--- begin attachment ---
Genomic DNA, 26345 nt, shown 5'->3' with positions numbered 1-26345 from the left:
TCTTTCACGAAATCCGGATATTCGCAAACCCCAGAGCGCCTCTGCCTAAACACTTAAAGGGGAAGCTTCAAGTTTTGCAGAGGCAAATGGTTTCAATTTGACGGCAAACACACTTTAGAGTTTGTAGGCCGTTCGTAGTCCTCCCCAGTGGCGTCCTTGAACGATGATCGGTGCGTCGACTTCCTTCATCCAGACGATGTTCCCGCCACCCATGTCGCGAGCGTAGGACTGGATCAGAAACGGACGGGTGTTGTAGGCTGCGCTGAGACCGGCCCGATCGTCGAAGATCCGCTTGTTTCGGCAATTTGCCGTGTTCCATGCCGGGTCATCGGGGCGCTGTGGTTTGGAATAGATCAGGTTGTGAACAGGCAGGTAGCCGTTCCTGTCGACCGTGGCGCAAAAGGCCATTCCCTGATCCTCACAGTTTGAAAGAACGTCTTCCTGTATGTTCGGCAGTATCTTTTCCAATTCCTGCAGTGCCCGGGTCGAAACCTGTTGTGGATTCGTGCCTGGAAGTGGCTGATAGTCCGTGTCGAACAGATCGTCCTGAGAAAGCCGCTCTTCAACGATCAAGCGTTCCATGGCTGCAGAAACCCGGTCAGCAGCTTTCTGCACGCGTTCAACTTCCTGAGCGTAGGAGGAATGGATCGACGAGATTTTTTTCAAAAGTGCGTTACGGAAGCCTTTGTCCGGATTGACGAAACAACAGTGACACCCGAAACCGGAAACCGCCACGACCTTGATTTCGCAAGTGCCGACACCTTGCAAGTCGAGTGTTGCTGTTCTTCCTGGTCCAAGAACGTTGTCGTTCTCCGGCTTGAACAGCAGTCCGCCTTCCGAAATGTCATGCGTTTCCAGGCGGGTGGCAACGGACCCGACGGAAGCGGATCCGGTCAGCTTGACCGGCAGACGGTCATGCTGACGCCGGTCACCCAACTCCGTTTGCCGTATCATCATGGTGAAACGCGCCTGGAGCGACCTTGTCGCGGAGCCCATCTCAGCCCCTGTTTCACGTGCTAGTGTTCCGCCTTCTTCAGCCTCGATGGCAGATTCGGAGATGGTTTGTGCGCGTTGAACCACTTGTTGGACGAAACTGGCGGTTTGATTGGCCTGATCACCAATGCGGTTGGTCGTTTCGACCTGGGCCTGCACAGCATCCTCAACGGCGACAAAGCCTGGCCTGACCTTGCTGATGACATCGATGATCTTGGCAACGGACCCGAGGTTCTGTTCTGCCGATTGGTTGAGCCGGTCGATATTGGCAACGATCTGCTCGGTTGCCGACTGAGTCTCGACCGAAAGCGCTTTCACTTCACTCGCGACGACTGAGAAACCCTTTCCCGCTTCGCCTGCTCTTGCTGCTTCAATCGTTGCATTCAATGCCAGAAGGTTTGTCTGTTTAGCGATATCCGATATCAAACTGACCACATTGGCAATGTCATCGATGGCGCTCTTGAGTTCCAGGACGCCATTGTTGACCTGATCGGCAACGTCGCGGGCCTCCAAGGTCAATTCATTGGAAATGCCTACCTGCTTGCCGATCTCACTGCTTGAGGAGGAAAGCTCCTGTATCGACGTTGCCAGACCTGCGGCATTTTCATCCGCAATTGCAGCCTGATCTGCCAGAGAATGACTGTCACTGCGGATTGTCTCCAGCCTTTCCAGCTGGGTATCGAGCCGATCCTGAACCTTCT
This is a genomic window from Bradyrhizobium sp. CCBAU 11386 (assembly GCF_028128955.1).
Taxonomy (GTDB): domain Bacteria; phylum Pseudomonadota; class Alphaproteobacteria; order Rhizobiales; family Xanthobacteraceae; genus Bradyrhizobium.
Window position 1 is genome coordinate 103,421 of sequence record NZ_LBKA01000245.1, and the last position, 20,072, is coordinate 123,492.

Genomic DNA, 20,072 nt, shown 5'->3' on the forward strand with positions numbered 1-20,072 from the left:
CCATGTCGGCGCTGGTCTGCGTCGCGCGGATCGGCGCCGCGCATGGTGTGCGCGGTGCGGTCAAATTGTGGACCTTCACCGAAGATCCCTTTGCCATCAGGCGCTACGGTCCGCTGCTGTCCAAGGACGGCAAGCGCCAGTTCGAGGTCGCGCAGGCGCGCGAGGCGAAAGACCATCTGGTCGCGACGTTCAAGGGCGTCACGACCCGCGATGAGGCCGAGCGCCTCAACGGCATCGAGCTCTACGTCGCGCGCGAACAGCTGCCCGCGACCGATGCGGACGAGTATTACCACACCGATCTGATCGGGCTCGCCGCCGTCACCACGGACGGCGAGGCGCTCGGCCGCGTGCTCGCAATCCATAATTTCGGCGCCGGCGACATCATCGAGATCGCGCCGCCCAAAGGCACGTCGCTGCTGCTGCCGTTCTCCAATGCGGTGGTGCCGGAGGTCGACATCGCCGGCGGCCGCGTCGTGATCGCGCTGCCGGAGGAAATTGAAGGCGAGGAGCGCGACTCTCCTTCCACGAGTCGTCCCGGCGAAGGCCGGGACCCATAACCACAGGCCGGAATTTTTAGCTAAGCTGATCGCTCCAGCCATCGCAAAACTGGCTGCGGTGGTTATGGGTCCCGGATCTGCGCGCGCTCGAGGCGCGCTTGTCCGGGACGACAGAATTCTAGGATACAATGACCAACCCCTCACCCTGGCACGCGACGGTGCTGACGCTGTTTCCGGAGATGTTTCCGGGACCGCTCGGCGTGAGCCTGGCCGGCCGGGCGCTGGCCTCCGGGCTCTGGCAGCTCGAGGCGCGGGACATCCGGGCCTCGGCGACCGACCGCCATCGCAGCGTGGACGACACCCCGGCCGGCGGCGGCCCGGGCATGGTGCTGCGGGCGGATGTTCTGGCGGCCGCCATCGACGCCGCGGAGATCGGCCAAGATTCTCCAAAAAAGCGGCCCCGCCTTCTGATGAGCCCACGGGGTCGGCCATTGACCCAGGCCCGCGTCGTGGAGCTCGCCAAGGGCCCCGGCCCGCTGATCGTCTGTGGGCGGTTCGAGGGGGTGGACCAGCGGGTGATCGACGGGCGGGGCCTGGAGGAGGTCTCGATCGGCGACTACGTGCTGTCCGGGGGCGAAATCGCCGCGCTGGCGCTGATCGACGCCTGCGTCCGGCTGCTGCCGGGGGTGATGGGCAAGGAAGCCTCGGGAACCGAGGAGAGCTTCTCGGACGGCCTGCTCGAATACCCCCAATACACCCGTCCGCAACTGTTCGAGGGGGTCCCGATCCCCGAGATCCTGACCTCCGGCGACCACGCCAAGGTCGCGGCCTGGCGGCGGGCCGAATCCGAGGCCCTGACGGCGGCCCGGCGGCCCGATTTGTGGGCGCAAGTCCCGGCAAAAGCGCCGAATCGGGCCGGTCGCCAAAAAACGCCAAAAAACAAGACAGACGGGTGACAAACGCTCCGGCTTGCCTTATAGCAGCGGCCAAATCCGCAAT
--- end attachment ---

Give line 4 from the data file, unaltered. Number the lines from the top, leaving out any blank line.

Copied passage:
Taxonomy (GTDB): domain Bacteria; phylum Pseudomonadota; class Alphaproteobacteria; order Rhizobiales; family Xanthobacteraceae; genus Bradyrhizobium.